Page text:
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Brooks July 10, 2013 at 7:31 pm

Anyone else have mike fright? I downloaded Audacity to play exercises for Neal. I am using a microphone that I have used often for speaking in the last two years. I am alone in beautiful surroundings and my tune is completely flubbed with mistakes.

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Neal July 10, 2013 at 9:44 pm

Hey Brooks,
That’s fairly natural I think.

I flub up when I record things sometimes too. But it gets better with a little practice.

And I’m not going to be mean about anything you send, so don’t worry about that.

Especially on the first recording you send me, don’t get too hung up over it, just to give me an idea of what you sound like. Later on, we’ll get into more of the details of your playing after you have worked on some things.

-Neal

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Michele Pippen August 22, 2013 at 1:59 am

First Lindeman recording – Please – for the first Lindeman practice to send recording to Neal, is that just the first ‘slow’ version? Not try and do the faster one yet? Or have to send in both?

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Neal August 22, 2013 at 12:57 pm

Play it slowly first.

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KT July 11, 2013 at 2:00 pm

I have terrible mic fright! I often recorde the same thing more than once. Listen later…send most typical one to Neal. I have been doing public speaking for years! Recording is really the problem, not the mic. I think I will always have it to some degree. That is why I try to record more than what I have to or want to send. Listening makes me aware of problems and lets me hear and playback good songs or practices.

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Gil July 11, 2013 at 1:35 pm

Hi Brooks, yes I have mike fright also, im just recording from my Iphone with Neal, it’s interesting when I record to send to Neal I sometimes tense up or say have the butterflies because you know this is live and your going to get critique on it. To give a Sports analogy, when I played football in High School I would have butterflies b4 but after the first tackle or being hit, I was ready to go and got acclimated to the game. In music I think the more you do it over and over and over again, practice, practice and more practice, you become more relaxed and at ease. That’s my take on it, hope it helps.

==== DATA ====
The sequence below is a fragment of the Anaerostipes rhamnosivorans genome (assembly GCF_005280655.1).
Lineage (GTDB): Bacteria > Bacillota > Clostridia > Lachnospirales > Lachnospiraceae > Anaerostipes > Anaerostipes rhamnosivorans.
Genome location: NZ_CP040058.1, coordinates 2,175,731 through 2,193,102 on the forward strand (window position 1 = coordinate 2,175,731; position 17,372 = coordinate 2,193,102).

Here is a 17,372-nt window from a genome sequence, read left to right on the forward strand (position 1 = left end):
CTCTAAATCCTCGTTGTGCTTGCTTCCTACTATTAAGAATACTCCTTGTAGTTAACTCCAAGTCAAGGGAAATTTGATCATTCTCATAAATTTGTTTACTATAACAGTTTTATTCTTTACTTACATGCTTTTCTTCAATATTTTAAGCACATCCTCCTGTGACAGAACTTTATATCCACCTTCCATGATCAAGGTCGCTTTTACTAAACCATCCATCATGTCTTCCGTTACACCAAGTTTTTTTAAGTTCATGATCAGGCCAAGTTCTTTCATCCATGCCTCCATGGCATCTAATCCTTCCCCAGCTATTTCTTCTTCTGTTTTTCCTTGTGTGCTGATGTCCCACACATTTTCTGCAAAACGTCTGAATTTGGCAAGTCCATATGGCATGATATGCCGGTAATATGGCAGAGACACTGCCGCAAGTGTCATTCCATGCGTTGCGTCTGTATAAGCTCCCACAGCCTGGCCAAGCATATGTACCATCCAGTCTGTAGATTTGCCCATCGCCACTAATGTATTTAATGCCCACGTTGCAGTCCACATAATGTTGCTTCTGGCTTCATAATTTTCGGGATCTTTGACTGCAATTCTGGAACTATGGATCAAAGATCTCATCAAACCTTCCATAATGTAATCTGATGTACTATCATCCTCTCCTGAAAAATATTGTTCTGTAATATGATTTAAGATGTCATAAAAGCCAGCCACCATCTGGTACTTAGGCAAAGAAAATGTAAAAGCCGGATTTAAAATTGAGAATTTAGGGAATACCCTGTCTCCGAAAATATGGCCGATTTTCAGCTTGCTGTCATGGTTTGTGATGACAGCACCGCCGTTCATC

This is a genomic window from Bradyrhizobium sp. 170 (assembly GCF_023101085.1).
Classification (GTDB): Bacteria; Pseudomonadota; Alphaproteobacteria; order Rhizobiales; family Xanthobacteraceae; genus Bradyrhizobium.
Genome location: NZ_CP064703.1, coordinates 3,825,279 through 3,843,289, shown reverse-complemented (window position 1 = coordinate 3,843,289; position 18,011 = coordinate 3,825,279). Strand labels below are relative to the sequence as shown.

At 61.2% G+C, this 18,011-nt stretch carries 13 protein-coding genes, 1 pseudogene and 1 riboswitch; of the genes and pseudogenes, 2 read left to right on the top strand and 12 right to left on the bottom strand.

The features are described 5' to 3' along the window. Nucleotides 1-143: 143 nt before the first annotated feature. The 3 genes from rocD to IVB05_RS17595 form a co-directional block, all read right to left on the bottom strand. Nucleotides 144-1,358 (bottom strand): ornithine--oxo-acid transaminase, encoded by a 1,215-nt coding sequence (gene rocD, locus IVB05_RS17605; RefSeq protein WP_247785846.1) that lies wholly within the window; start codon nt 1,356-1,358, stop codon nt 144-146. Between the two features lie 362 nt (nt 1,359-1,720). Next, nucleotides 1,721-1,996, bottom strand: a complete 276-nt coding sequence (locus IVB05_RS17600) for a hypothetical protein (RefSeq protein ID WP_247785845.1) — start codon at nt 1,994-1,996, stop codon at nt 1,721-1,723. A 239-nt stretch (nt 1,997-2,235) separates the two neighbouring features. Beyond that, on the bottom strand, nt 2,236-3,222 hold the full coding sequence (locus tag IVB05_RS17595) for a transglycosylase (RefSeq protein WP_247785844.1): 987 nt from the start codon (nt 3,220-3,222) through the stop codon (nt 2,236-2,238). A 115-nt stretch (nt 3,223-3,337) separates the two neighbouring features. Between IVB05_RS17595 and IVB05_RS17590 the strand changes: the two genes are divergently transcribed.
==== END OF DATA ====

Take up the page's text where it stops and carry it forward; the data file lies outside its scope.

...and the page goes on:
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Gil July 11, 2013 at 1:37 pm

ps. the other thought I had and when your not recording you seemed to be more relax and do a better job. But again I feel with practice you will pass thru the fright stage and it will be natural to be at ease and relax, remember you want to have fun and enjoy what your doing.

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Luke Bong July 11, 2013 at 5:52 pm

Hi!

I feel tensed when recording too. How I went about it is to not look at the microphone and computer when I play. Then I just play a few notes to calm myself down and only play when I feel comfortable. I remind myself that I can always delete the first few notes used to calm my nerves.

Cheers!

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Brooks August 2, 2013 at 10:32 pm

This video popped up on my youtube and I thought Trombone Shorty combines St. James Infirmary and Lindeman in a unique way. Has anyone seen anything like it?

http://www.youtube.com/watch?v=Kq8ZqVTrOFI

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Neal August 3, 2013 at 1:05 pm

Hey Brooks,
It’s a cool video, one I like. Most of it anyway, the solo gets old kind of quickly.

How would you see it uses the ideas of Lindeman?

To me, the Lindeman is about focusing on individual elements, for example just the movement of one finger.